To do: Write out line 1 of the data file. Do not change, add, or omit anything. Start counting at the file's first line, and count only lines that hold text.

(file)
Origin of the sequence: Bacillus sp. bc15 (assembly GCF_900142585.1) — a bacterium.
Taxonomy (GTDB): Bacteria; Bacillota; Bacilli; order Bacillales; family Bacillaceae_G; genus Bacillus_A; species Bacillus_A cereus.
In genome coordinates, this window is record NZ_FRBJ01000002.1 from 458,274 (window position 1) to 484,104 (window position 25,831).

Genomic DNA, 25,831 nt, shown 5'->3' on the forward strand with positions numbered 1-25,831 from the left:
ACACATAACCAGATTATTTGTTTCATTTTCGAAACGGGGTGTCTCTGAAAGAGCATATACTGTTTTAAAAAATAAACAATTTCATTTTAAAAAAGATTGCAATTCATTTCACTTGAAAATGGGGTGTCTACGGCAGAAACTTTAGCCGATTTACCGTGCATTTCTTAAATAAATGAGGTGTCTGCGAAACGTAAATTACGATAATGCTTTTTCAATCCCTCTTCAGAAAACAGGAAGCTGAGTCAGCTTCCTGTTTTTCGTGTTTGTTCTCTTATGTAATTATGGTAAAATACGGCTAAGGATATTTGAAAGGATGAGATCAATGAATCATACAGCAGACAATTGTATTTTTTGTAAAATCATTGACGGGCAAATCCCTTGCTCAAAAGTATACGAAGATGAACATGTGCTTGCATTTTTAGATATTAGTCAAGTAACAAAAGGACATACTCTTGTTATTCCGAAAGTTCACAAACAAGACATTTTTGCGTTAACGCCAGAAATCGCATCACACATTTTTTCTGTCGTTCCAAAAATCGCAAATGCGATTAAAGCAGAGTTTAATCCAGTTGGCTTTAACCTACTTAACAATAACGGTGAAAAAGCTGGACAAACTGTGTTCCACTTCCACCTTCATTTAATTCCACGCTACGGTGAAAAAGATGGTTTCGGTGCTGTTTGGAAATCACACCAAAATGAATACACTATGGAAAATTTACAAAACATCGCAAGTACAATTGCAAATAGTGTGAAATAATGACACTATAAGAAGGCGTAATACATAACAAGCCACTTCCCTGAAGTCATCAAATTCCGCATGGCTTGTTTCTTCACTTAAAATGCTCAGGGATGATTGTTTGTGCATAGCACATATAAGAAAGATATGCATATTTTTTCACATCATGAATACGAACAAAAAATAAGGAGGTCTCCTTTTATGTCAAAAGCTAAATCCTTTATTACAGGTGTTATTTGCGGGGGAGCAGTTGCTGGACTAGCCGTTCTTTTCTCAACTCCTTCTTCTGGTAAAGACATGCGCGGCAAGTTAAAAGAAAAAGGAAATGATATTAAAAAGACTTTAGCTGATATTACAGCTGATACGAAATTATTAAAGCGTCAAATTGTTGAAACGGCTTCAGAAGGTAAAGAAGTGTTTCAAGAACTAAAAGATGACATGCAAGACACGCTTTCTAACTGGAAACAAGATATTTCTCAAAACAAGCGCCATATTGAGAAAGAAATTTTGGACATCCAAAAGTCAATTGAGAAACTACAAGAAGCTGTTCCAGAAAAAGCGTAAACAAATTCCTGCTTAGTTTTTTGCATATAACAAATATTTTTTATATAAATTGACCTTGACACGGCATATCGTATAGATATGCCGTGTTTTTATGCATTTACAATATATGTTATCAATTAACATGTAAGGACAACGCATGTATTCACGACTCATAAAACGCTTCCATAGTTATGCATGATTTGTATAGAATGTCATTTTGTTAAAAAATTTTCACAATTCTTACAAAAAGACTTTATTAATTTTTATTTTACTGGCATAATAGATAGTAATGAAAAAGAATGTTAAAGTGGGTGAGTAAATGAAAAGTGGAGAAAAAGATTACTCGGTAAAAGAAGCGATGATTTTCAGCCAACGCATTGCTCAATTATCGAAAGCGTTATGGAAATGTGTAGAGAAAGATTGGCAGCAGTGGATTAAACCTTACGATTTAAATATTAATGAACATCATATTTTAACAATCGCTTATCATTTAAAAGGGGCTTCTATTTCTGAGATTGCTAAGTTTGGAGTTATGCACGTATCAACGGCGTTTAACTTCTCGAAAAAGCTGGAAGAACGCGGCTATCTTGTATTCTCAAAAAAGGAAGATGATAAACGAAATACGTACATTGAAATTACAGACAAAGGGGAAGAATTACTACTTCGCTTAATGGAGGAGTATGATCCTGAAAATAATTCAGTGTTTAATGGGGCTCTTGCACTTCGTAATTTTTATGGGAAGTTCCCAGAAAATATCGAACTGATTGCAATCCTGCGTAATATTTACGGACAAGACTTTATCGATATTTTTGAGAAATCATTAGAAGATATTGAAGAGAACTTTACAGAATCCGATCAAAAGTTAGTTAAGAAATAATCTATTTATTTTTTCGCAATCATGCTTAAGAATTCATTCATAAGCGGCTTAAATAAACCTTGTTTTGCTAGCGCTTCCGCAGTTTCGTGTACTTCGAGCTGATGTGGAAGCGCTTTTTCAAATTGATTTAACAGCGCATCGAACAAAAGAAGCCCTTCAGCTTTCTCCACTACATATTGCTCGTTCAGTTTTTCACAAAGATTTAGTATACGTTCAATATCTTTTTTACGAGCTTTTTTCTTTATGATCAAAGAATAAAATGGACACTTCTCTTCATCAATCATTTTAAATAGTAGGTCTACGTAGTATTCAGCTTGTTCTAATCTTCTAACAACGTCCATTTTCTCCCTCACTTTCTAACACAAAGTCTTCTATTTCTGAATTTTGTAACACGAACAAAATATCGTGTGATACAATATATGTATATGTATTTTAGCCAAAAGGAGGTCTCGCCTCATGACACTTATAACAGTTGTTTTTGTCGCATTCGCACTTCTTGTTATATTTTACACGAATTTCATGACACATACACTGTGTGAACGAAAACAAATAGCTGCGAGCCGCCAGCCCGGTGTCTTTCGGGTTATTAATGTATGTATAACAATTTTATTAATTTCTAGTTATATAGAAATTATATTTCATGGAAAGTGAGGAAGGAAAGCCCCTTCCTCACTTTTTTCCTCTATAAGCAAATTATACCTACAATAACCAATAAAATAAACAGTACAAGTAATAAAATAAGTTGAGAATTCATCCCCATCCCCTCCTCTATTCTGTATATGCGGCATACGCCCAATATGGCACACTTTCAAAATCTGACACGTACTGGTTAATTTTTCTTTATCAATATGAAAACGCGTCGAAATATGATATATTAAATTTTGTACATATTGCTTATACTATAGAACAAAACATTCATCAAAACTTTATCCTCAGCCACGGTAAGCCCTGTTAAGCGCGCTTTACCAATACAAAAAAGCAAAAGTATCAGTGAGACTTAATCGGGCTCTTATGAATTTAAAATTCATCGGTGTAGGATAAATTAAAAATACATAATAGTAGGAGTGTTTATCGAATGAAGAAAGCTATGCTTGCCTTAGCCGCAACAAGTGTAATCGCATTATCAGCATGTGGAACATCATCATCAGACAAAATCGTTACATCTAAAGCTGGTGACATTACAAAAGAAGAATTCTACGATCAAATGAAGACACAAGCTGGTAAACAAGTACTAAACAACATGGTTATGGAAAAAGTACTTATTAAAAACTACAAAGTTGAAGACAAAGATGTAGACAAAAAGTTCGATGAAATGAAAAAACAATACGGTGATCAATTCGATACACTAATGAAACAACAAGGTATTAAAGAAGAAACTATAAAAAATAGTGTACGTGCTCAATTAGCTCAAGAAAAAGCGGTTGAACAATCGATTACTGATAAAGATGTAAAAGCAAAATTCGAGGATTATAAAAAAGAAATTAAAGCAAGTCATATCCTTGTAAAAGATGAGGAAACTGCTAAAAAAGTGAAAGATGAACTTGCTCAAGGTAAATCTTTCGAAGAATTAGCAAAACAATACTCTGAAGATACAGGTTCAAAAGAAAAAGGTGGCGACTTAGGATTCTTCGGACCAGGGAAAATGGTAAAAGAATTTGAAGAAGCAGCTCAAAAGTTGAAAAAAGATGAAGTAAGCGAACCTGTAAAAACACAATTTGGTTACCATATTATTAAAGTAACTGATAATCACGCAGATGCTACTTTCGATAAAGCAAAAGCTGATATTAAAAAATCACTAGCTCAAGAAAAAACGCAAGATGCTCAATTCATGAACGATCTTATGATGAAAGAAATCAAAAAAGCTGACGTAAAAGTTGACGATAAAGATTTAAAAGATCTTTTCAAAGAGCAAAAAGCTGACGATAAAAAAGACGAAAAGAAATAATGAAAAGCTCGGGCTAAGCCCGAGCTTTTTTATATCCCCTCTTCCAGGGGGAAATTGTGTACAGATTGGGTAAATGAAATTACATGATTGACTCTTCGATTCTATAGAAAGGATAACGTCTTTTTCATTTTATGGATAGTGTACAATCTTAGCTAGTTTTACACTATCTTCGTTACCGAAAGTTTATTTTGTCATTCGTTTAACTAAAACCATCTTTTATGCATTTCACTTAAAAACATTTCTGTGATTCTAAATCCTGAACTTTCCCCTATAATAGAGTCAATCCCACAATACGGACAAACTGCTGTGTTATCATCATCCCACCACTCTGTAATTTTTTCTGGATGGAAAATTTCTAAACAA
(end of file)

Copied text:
Origin of the sequence: Bacillus sp. bc15 (assembly GCF_900142585.1) — a bacterium.